1. The plaintiff in this case on appeal contends, that, having obtained a decree for arrears of rent, he is entitled to an order for ejectment within the terms of Section 52 of the Rent Act. The lower Appellate Court has held, that the defendant, having a transferable jote, is protected against ejectment, and that the only remedy which the plaintiff has, is under Section 59 to sell that holding.
2. It is argued on behalf of the appellant, by Baboo Sreenath Dass, that, although the zamindar might have the right of sale, he is entitled, if he so desires it, to eject the ryot, and he maintains that Section 59 does not apply to a jote such as it has been found the defendant holds, she being a cultivating ryot, but to intermediate tenures between the zamindar and the cultivating ryots.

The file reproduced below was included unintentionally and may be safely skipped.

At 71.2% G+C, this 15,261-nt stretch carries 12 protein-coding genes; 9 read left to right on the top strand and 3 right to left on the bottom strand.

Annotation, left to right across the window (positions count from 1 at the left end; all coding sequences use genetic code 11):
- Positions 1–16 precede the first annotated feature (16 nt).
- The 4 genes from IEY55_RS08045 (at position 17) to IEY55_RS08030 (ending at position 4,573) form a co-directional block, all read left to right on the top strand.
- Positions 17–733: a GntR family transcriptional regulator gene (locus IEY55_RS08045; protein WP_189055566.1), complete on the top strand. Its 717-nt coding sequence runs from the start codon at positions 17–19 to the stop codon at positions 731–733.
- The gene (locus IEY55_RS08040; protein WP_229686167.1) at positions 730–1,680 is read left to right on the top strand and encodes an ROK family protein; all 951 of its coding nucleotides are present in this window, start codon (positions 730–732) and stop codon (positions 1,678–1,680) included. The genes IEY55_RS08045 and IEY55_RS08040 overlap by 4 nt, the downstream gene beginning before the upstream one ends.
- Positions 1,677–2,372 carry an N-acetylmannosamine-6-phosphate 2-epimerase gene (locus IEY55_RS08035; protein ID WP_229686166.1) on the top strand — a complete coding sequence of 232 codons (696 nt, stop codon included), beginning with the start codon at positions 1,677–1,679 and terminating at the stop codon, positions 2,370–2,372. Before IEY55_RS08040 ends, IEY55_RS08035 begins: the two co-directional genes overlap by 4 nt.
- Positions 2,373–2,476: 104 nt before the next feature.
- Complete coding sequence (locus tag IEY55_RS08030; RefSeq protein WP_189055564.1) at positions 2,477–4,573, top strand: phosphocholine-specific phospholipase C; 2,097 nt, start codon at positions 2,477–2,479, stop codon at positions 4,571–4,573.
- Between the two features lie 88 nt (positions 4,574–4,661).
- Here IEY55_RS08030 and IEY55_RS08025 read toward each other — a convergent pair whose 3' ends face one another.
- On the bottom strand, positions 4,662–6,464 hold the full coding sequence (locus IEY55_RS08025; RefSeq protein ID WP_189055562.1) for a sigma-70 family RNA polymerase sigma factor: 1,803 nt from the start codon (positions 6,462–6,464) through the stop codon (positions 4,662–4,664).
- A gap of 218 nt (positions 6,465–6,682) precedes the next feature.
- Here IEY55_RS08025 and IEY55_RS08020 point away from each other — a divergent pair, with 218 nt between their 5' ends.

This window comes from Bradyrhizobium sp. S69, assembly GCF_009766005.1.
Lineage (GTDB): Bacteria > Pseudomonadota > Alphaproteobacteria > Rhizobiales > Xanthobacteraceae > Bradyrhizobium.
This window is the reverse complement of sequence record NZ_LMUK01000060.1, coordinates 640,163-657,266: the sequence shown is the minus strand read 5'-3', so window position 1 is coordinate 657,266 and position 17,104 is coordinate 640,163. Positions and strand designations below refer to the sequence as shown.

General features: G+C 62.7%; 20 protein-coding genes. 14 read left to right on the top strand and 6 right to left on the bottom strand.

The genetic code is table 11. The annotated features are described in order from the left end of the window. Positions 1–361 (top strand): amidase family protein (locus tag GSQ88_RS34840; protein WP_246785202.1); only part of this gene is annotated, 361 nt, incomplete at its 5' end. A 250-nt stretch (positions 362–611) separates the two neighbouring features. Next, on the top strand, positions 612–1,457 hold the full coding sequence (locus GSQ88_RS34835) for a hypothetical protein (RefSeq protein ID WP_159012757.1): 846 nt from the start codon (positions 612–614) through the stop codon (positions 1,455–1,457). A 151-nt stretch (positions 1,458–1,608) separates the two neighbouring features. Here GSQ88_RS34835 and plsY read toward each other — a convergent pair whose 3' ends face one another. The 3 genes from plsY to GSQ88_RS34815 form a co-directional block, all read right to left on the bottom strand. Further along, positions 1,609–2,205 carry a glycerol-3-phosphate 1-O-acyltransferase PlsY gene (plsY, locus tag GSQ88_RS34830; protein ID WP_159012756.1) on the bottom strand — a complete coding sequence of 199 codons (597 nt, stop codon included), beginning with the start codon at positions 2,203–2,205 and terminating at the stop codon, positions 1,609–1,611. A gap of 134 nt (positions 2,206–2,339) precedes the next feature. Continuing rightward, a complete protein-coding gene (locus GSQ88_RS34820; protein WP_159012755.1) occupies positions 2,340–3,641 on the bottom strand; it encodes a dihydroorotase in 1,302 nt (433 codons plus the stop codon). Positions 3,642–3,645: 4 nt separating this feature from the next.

3. It is a matter of some surprise to us to find that, although the present Rent Law has been in force for more than twenty years, this point should not have been determined by the High Court. The only case at all in point is that of Nund Lall Ghose v. Seedee Nazir Ally Khan S.D.A. Vol. II 1860 p. 382. In that case, it is true, the tenure was a ganti-tenure of some considerable dimensions, but the rule laid down by the Court in that case is, in our opinion, equally applicable to the conditions of the present case. Following that decision, in our opinion, the term 'under-tenure,' as used in Section 59, is not confined to a tenure intermediate between the zamindar and the ryot, but it would include any tenure which, to use the words of Section 59, 'by title-deeds or the custom of the country is transferable by sale.'
4. In this view, we think that the lower Appellate Court was right in holding that plaintiff was not entitled to a decree for ejectment.
5. The appeal is dismissed with costs.